This really was an astounding trip. I was expecting something nice but it was a thousand percent better. So let me explain.
I’ve been to a few world heritage sites (Victoria Falls, Petra, Blue Mosque, Robben Island) and with the exception of the monuments in Washington, the caretakers normally rest on their laurels and put very little back into the sites. On the total opposite end of the spectrum I can’t think of even one area where the curators at the terracotta warriors can do better.
The buildings housing the diggings and exhibits are polished granite and stainless steel and architecturally brilliant. They have arranged the whole site in a way which builds intrigue and awe as you move forward, and the diggings are just so well thought out. They’ve purposely left some parts uncovered so you can what was there before, some other areas half exposed, and the fully exposed warriors are gob smacking.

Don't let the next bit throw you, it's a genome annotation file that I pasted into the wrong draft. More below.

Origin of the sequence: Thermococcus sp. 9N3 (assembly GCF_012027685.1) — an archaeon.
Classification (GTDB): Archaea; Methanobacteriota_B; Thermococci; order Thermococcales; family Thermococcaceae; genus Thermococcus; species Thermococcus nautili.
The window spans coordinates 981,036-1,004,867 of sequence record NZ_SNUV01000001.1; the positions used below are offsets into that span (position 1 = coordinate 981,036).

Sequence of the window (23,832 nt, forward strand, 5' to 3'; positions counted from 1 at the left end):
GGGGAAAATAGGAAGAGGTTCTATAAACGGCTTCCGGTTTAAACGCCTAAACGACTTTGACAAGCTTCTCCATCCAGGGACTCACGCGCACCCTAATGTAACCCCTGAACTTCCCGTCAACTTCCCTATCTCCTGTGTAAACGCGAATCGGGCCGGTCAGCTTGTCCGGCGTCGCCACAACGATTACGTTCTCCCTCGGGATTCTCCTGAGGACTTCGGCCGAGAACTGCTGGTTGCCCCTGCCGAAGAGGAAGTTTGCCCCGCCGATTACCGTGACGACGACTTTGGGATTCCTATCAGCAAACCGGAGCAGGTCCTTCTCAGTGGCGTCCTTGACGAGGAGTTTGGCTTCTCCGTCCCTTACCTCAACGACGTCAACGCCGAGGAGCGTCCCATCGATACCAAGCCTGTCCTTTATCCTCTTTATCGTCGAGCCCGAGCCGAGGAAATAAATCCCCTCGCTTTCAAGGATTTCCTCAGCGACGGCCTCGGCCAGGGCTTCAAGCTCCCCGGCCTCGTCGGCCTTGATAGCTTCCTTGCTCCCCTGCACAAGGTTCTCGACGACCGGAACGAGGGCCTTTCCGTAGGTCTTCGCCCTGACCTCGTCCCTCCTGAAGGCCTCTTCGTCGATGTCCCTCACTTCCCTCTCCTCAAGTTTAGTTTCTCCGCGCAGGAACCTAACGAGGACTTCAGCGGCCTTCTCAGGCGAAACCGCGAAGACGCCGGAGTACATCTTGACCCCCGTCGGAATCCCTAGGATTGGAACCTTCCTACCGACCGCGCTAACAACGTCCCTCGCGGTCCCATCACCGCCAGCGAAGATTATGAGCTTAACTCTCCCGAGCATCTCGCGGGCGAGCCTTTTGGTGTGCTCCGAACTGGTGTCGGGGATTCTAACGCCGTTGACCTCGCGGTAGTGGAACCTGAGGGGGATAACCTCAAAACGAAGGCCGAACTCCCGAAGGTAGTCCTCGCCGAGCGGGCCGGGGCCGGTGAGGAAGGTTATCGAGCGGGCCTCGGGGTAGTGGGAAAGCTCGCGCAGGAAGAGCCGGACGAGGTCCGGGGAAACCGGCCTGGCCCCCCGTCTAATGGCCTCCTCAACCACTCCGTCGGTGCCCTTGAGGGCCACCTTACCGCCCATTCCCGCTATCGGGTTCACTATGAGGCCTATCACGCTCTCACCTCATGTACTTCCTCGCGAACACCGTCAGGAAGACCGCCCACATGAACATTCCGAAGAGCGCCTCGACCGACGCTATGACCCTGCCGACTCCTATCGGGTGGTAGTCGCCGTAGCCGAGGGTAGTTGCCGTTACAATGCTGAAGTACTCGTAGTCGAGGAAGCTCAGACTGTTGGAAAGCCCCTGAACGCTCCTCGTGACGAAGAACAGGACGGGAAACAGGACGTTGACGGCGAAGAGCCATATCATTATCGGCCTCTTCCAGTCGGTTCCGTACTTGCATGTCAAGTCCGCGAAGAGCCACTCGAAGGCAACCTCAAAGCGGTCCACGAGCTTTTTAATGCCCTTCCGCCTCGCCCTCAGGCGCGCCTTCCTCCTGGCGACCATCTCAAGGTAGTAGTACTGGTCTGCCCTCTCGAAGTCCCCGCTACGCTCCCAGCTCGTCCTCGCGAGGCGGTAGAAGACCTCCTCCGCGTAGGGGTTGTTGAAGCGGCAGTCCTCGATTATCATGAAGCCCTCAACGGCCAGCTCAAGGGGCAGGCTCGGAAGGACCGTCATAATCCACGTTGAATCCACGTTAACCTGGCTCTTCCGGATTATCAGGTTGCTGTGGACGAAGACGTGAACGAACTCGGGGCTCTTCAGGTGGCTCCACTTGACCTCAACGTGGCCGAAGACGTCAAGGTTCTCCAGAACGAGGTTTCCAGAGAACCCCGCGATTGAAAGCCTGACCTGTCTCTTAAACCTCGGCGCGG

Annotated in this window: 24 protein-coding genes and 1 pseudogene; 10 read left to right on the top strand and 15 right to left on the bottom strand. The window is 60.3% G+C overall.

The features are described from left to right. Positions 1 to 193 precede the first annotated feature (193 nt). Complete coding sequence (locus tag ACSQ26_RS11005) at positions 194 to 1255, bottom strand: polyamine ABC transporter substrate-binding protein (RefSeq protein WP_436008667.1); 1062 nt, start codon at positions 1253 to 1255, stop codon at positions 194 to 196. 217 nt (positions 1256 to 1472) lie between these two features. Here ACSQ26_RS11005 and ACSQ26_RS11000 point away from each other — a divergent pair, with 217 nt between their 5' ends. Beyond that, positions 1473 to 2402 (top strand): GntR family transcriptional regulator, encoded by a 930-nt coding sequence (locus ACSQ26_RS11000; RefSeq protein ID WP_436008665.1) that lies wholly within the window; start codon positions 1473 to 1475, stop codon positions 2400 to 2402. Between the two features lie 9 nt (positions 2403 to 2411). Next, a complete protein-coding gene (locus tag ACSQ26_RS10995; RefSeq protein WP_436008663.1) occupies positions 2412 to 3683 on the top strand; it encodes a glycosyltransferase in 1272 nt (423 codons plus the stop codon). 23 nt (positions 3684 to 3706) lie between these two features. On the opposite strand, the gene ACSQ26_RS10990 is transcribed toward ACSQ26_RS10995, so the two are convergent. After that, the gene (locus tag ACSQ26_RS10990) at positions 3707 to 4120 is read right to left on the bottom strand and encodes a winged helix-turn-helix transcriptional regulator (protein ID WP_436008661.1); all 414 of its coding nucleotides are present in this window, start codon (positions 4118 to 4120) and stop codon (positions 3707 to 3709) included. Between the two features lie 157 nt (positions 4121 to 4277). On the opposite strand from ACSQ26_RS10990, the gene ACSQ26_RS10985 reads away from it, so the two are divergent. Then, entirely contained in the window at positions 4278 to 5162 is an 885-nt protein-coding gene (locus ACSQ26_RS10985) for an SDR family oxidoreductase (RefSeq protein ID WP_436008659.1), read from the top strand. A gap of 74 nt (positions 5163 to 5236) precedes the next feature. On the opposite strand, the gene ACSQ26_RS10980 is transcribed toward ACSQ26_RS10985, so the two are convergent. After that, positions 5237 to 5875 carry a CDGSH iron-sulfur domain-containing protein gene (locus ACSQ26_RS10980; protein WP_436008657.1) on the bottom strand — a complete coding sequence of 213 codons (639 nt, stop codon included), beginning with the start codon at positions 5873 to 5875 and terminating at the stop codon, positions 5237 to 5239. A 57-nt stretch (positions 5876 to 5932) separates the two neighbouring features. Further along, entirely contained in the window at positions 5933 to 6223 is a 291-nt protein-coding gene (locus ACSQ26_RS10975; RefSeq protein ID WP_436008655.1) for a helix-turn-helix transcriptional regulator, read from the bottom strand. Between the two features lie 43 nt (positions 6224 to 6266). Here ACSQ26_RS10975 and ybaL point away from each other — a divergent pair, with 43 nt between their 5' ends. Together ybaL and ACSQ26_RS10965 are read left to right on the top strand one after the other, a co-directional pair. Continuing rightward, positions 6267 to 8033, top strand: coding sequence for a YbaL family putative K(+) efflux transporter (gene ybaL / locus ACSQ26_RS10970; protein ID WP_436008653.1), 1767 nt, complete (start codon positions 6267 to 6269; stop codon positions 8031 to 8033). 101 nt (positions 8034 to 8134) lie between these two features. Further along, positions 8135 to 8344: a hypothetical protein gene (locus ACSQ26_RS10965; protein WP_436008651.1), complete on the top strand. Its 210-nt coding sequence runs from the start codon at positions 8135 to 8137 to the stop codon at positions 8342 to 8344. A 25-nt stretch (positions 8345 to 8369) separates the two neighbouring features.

Here’s a few pictures leading into the site and then the covering buildings and museum.
(Note the absence of massed crowds!)
The entrance ticket was RMB 150 (just over R230) and I initially thought that was a bit naughty, but at the end you realise that they must have pumped BILLIONS back into the site over the last 40 years from when the first warrior was discovered.
The whole site is the largest burial ground in the world (56 square kilometers). One of the ancient Chinese emperors from 200 BC have a 100m high earth pyramid built for his tomb (it is now a gentle hill due to weathering over the centuries) and then recreated the infrastructure of his earthly kingdom underground! There’s probably another 100 years of excavating to do on the site and what they’ve tackled first are the warriors. He basically built an entire army underground for his afterlife – it is estimated that the army, when uncovered, will total around 6000.
Just like the Great Wall you can’t take photos that can illustrate the immensity of it all; here’s just a taste below. Sylvia, Kingsley and Ashley, I don’t know how you guys would have got on in China, but I’m really sad that you weren’t with me today. It’s always nicer to share something like this with your loved ones.